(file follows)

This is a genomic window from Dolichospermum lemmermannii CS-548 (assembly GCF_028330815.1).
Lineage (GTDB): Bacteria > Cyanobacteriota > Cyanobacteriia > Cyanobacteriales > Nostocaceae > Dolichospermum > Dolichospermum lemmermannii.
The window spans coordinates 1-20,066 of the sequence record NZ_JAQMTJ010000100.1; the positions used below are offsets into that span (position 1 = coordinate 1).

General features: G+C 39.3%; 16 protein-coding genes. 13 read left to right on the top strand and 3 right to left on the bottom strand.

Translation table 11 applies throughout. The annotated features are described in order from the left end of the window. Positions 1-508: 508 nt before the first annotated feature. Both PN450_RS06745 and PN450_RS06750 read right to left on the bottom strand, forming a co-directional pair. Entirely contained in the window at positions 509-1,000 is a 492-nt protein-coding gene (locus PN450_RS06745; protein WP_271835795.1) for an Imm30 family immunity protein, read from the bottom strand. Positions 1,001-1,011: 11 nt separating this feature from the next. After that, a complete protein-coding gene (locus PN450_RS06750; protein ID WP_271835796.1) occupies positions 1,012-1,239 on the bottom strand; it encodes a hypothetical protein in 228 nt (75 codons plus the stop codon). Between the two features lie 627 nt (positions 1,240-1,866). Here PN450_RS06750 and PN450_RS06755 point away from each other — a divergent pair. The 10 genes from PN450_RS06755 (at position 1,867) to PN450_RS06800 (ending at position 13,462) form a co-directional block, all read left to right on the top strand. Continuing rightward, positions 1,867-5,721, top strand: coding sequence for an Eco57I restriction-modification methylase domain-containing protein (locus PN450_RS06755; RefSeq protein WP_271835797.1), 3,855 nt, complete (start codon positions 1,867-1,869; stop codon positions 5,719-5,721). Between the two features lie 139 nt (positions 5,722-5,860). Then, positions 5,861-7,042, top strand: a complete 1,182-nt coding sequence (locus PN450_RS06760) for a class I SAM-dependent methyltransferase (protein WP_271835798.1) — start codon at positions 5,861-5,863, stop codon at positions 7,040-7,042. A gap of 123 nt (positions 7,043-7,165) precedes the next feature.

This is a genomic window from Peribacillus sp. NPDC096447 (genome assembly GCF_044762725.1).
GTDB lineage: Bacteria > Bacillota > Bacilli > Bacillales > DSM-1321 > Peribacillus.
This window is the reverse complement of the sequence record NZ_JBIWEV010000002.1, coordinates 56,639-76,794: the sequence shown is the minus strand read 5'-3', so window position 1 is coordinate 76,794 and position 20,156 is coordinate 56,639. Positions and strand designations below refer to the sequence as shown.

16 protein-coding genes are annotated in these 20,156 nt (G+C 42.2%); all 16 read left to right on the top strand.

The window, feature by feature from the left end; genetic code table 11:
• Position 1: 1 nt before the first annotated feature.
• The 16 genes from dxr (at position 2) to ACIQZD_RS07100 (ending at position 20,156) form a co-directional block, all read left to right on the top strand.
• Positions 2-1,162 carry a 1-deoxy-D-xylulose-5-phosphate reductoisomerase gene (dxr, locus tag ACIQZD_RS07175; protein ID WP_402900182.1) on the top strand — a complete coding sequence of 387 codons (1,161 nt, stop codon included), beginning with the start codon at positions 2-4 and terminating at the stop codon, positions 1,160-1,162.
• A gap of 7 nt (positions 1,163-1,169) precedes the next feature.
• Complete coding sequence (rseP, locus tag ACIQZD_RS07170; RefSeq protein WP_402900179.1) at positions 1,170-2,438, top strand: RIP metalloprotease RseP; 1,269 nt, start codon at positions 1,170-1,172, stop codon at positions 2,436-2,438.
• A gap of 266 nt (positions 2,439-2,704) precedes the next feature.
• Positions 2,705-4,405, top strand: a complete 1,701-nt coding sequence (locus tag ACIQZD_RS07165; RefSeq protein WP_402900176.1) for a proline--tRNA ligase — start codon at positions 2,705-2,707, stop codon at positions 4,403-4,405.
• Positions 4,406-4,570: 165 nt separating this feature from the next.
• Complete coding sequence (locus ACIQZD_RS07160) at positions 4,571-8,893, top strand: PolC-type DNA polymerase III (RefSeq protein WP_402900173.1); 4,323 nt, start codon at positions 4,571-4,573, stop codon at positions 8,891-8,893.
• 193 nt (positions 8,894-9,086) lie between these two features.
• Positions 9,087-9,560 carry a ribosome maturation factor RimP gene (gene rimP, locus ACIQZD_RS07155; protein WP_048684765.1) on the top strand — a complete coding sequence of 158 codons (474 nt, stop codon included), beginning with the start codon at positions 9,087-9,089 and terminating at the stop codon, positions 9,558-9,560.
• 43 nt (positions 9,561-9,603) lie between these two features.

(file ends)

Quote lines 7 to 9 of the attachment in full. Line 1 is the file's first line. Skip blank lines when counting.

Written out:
GTDB lineage: Bacteria > Bacillota > Bacilli > Bacillales > DSM-1321 > Peribacillus.
This window is the reverse complement of the sequence record NZ_JBIWEV010000002.1, coordinates 56,639-76,794: the sequence shown is the minus strand read 5'-3', so window position 1 is coordinate 76,794 and position 20,156 is coordinate 56,639. Positions and strand designations below refer to the sequence as shown.

16 protein-coding genes are annotated in these 20,156 nt (G+C 42.2%); all 16 read left to right on the top strand.